Intrafamily loans allow you to provide financial assistance to loved ones — often at favorable terms — while potentially reducing gift and estate taxes. But what about families that lack the liquid assets to make such loans? Are there other options if they have a trust?
One lesser-known possibility is for trust beneficiaries to borrow money from a trust. This strategy requires careful planning, however, because the trustee must consider his or her fiduciary duty to the trust and its other beneficiaries in approving and structuring such a loan.
Benefits of intrafamily loans
An intrafamily loan can be a great way to help out your children or other family members financially while also transferring significant amounts of wealth, free of gift and estate tax. Why not simply make an outright gift? Actually, a gift is the better option, so long as your unused exemption is enough to cover it and you don’t need the funds or the interest income. But if transfer taxes are an issue or you’re not prepared to part with the money just yet, a loan can be an attractive alternative.
Generally, to pass muster with the IRS, the interest rate on an intrafamily loan must be at least the applicable federal rate for the month in which the loan is made. Otherwise, the IRS may view the loan as a disguised distribution, which can result in a variety of unpleasant tax complications. The loan should also be documented by a promissory note and otherwise treated as an arm’s-length transaction.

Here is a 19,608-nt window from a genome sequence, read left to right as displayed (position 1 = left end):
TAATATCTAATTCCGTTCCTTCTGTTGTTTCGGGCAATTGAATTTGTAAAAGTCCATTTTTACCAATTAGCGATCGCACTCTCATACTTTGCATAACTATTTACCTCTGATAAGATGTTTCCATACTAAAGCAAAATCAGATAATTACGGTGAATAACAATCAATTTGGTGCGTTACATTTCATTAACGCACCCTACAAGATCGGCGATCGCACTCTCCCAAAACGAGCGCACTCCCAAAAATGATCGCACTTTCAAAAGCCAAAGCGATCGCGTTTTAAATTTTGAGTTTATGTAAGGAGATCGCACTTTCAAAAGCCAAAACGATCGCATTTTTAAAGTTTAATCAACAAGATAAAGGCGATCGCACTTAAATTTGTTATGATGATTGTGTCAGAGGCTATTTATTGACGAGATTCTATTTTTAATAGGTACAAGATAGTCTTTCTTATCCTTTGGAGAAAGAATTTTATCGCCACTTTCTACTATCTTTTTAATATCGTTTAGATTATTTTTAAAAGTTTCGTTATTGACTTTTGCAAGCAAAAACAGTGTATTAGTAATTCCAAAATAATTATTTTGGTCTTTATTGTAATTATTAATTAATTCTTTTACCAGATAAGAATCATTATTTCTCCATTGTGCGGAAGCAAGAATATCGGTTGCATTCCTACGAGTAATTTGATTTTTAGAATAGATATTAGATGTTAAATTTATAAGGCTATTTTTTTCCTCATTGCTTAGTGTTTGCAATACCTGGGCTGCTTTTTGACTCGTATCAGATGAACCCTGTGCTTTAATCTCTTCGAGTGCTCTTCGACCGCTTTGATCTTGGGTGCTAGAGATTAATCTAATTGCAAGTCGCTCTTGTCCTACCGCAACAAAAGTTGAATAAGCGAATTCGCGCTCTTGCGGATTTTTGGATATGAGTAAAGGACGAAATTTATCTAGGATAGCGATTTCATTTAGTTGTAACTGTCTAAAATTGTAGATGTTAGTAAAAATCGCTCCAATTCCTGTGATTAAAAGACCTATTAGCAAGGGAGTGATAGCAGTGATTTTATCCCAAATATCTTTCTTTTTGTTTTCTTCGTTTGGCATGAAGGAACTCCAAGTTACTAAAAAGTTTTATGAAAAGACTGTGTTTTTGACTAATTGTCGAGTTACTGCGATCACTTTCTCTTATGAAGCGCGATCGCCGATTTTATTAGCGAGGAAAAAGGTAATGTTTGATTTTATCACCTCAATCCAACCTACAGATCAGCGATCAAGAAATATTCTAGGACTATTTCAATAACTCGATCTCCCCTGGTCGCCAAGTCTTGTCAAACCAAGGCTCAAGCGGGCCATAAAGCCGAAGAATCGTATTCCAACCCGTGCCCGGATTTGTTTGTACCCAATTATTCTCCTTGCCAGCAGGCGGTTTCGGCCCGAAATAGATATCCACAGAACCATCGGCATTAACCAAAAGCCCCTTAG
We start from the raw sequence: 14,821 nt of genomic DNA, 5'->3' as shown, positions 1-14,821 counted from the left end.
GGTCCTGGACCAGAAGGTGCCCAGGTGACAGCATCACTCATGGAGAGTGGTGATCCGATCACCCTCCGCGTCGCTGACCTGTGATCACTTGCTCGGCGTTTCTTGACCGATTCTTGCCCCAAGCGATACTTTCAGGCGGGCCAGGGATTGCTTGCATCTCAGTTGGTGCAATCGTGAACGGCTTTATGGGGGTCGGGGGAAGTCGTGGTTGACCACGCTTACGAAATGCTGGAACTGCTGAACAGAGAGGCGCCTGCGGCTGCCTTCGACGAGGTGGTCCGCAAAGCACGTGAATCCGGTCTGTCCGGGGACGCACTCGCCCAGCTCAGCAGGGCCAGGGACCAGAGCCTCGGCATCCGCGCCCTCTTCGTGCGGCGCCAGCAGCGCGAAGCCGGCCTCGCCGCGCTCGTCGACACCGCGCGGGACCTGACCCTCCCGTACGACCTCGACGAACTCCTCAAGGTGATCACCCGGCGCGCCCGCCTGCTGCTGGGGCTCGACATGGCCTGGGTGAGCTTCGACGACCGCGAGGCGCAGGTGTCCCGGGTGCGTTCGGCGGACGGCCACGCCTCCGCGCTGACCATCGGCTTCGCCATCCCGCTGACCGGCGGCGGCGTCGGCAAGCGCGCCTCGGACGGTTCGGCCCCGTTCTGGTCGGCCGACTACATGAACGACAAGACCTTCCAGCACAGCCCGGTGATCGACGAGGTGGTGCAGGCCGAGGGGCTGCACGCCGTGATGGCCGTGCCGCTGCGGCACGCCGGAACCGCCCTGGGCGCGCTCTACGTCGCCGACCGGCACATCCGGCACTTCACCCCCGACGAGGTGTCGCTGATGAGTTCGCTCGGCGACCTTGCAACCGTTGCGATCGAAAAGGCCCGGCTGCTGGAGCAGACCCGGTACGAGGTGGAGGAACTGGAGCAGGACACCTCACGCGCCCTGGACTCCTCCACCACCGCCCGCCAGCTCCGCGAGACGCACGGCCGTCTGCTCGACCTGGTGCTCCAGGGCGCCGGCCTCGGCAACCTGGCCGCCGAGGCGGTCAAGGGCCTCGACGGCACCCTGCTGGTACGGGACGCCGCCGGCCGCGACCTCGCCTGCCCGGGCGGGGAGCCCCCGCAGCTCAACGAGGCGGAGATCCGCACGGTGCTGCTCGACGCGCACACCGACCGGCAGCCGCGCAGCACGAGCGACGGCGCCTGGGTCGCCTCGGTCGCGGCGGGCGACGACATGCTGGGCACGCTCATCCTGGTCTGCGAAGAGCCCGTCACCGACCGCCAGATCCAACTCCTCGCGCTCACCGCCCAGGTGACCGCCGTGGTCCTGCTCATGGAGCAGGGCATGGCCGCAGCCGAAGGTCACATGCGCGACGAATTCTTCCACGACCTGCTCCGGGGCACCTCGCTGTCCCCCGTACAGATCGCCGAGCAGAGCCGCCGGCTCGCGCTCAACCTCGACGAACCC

Trust loans vs. distributions
If an intrafamily loan isn’t an option, it may be possible for a trust beneficiary to obtain a loan from the trust. You might wonder why a beneficiary would borrow from the trust rather than take a distribution. There are several situations in which a loan may be necessary or desirable, including:
- The trust’s terms place conditions on distributions that aren’t currently satisfied,
- The borrower seeks an amount that exceeds limits on distributions imposed by the trust (an income-only trust, for example),
- The trust has multiple beneficiaries and the borrower seeks an amount that would be unfair to other beneficiaries if taken as a distribution, or
- A loan is preferable for tax planning purposes.
Be sure to check whether trust loans are permissible. Many trust instruments explicitly authorize loans.
Handle with care
There’s a critical difference between intrafamily loans and trust loans: The trustee has a fiduciary duty to manage the trust in a prudent and impartial manner. If you lend money to family members from your personal assets, you’re generally permitted to structure the transaction as you see fit.
However, a trustee considering a loan request must act in the best interests of the trust and all of its beneficiaries. So, for example, a trustee who approves a loan to a current beneficiary who’s a bad credit risk is likely breaching his or her fiduciary duty to the remainder beneficiaries.
Contact us for additional details.
We highly recommend you confer with your Miller Kaplan advisor to understand your specific situation and how this may impact you.